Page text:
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The hourly rate or the flat rate?

By becoming self-employed or an entrepreneur, you will need to think about the way you are to be paid for your services. Will you choose the hourly or the flat rate? Will you choose to be paid on an hourly rate or by the project? These two methods of comparison have their advantages, but also their disadvantages. To help you make an informed decision, we decided to make the comparison.

The hourly rate

The hourly rate may be considered if the majority of your clients requests it at the time of submission. For those who are wondering what their hourly rate should be, it is important to take into account three aspects:

  • Your needs: What are your business expenses (furnishings, cell phone, office rental, etc.)? What are your personal expenses (electricity, Internet, mortgage, etc.)? How many weeks of vacation would you like?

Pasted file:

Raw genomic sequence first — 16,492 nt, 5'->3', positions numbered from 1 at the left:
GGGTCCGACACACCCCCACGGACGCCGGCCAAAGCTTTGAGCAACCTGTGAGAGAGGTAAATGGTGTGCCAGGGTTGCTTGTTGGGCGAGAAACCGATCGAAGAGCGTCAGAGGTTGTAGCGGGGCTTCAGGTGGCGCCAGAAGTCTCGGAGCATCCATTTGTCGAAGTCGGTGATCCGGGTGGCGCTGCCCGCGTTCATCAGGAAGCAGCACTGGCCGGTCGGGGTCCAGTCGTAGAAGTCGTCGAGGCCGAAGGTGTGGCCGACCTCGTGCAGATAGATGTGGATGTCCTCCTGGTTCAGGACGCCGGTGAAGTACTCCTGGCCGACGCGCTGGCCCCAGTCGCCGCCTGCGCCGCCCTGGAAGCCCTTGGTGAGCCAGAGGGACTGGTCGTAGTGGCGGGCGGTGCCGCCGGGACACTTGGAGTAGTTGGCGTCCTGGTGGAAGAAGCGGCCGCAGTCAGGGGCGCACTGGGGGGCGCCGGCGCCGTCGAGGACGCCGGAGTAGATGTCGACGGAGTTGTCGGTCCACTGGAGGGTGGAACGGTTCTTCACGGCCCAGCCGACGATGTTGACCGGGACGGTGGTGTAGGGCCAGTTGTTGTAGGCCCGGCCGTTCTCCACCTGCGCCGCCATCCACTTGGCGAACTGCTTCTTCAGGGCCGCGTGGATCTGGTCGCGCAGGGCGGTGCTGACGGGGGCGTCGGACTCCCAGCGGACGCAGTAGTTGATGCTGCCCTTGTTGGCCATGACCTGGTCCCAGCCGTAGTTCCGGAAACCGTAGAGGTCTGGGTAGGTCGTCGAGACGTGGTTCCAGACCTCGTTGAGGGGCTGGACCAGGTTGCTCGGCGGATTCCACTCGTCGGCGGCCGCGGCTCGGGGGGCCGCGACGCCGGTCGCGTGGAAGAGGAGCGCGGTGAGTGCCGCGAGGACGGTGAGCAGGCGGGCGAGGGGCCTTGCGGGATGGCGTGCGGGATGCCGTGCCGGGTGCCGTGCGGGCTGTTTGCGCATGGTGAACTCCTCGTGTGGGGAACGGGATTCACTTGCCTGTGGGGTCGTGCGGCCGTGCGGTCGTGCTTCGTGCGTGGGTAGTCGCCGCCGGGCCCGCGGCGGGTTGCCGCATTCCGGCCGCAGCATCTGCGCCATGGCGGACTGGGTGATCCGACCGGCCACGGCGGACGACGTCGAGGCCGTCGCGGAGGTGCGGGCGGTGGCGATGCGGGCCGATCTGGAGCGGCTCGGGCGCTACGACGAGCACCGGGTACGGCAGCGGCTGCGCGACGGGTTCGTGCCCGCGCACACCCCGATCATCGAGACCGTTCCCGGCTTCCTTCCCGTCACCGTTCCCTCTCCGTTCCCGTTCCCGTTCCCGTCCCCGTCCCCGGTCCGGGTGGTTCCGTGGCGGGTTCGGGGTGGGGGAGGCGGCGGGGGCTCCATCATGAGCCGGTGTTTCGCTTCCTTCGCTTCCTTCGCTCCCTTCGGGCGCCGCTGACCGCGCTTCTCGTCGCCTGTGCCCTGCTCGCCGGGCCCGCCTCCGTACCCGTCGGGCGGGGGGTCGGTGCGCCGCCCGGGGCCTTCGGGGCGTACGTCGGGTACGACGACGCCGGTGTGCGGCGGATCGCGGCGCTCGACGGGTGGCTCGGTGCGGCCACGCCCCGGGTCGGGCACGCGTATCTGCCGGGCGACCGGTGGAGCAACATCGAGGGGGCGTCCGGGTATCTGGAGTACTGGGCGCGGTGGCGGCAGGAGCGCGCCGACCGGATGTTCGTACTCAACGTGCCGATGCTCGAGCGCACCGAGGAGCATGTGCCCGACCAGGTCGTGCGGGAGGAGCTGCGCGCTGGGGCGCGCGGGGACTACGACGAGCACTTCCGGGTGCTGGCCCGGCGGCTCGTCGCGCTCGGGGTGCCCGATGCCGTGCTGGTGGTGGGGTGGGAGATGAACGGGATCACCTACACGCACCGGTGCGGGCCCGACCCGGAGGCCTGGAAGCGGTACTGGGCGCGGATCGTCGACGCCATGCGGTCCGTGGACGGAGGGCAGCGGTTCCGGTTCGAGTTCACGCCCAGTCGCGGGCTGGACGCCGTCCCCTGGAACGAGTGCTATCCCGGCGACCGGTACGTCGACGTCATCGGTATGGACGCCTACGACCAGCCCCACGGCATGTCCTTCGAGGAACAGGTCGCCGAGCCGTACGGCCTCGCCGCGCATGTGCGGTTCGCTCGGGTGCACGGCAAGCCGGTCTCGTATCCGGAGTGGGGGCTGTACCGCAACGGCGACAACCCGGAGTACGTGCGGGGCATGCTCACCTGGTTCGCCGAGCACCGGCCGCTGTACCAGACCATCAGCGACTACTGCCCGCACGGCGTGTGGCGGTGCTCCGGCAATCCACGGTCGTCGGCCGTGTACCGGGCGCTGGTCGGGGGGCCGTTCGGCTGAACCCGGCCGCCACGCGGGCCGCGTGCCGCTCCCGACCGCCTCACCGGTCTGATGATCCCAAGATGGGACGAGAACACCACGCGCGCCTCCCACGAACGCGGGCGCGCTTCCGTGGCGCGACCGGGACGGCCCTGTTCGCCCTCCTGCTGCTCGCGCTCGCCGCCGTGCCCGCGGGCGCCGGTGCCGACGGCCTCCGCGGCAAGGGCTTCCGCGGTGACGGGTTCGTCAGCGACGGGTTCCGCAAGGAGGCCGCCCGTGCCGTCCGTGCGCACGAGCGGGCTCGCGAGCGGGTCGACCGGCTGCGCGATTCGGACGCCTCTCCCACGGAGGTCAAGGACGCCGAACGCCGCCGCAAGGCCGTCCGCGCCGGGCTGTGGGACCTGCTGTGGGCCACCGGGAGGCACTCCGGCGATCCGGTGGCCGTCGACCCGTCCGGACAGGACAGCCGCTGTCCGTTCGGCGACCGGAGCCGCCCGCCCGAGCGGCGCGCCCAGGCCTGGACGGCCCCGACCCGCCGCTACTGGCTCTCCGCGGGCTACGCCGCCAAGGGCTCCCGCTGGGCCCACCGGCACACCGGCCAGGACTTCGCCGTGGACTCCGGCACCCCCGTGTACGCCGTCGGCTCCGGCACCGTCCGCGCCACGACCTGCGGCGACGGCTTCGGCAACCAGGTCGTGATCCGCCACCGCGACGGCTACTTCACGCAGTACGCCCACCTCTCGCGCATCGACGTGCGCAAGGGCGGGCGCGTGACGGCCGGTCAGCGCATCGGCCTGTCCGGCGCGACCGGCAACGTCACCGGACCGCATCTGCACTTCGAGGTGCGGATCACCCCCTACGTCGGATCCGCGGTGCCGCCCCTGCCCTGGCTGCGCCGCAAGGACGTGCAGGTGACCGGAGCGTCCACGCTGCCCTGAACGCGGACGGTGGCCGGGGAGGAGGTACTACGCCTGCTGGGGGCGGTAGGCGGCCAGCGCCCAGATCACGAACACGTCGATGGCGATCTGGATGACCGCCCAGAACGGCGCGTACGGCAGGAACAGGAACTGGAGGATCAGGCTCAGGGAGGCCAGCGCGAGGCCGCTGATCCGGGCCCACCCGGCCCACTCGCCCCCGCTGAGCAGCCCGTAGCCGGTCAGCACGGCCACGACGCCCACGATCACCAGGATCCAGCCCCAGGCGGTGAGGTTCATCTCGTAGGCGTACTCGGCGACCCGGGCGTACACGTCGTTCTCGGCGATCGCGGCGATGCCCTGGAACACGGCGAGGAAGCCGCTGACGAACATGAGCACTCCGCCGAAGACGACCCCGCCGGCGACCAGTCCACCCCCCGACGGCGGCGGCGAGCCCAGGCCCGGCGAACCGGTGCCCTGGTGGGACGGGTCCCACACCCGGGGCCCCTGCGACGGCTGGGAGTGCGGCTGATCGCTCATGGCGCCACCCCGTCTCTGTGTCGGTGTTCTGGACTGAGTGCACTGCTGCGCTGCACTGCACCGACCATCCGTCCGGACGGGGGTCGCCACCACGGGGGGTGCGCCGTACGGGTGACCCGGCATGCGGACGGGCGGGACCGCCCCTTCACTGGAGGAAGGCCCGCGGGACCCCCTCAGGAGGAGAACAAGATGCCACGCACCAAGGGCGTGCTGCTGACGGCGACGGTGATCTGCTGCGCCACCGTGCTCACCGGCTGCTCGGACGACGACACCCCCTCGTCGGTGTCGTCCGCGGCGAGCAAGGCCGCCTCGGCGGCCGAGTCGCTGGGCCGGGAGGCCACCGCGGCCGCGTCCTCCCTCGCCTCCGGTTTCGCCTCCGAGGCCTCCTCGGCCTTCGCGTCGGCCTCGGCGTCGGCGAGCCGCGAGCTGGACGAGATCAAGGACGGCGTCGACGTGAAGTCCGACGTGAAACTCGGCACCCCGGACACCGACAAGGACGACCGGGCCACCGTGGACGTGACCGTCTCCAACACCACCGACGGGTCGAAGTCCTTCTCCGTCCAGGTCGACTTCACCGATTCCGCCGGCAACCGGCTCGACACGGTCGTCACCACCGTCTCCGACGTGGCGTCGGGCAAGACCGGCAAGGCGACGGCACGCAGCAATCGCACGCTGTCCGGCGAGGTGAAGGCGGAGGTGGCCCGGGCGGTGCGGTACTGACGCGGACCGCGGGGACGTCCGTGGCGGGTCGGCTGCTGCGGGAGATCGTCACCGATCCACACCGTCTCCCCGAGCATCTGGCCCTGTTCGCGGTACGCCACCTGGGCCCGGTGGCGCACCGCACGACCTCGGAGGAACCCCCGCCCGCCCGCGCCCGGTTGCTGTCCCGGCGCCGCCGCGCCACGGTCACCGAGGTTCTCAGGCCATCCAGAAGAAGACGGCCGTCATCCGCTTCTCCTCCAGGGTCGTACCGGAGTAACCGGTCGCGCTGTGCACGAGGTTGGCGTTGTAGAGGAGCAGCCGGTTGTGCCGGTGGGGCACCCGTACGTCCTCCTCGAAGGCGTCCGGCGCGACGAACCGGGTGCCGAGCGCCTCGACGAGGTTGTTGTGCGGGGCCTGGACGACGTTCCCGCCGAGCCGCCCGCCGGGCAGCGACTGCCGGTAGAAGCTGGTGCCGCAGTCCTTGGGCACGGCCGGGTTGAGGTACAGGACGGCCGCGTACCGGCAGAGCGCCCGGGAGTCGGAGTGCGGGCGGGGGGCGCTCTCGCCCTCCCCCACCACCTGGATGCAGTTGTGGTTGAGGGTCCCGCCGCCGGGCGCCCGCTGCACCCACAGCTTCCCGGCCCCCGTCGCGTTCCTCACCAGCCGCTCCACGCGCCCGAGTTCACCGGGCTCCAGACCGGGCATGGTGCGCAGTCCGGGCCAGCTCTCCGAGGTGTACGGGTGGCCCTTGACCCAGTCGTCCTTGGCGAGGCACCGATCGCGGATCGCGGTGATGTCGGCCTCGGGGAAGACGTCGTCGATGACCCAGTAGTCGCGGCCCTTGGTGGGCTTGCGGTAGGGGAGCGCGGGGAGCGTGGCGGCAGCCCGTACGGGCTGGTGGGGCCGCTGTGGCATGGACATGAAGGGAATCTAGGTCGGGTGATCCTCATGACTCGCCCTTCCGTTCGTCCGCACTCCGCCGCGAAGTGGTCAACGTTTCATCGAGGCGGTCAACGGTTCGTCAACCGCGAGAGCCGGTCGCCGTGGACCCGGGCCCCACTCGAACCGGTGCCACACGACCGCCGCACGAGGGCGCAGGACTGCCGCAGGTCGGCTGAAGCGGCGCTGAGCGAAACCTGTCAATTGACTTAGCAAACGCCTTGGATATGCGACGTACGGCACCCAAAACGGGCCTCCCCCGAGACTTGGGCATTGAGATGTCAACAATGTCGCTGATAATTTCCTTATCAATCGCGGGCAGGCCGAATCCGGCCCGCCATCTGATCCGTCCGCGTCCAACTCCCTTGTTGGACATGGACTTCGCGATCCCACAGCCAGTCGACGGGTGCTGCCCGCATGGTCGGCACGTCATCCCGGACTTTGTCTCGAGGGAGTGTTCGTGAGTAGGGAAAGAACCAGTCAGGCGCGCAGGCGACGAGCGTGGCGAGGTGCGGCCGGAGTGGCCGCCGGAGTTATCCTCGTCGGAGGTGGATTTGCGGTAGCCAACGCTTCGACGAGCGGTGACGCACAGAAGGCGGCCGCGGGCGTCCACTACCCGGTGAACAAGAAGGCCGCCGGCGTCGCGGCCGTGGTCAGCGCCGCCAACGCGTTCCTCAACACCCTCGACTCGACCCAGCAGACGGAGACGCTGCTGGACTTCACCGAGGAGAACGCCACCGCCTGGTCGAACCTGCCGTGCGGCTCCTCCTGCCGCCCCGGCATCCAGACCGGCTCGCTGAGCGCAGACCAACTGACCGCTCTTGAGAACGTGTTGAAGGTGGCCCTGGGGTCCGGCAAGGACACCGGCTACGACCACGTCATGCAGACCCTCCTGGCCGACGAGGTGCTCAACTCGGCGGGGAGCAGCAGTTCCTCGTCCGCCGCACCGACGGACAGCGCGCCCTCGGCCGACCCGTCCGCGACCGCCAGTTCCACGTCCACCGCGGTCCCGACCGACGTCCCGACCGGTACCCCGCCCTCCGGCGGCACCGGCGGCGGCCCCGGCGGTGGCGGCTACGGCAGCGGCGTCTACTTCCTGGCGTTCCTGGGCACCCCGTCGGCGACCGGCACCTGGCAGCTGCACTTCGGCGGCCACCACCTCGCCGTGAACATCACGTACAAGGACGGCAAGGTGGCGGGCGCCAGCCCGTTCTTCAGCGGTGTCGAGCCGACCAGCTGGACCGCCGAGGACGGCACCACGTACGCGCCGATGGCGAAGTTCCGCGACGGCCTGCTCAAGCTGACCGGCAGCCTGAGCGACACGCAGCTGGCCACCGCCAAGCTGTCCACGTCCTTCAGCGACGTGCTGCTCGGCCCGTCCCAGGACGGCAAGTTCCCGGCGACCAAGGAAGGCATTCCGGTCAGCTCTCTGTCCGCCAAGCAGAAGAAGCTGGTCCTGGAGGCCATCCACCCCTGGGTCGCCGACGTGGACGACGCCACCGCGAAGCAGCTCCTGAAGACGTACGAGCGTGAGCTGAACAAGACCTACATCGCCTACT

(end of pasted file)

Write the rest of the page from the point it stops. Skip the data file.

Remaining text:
• Your competition: What rates does your competition offer? What is the salary of an employee performing the same tasks as you?
  • Your clientele: Are you positioned in a high-demand market?

To help you calculate your hourly rate, let us imagine this scenario using the following method as our inspiration. After calculating your business expenses, personal expenses and income tax, you realise that you need an annual income of $70,500. To calculate the number of billable hours, you must take into account hours devoted to your work; anything outside your work (such as accounting, prospecting, networking, etc.) should not be billed. 30 hours a week would be a realistic figure. Then, you must multiply these hours by the number of weeks you will work. By reserving time for vacations as well as for holidays, you come to 47 weeks a year. 30 hours times 47 weeks equals a total of 1410 hours of work per year. Finally, divide the desired annual income by the work hours and you will get an hourly rate of $50.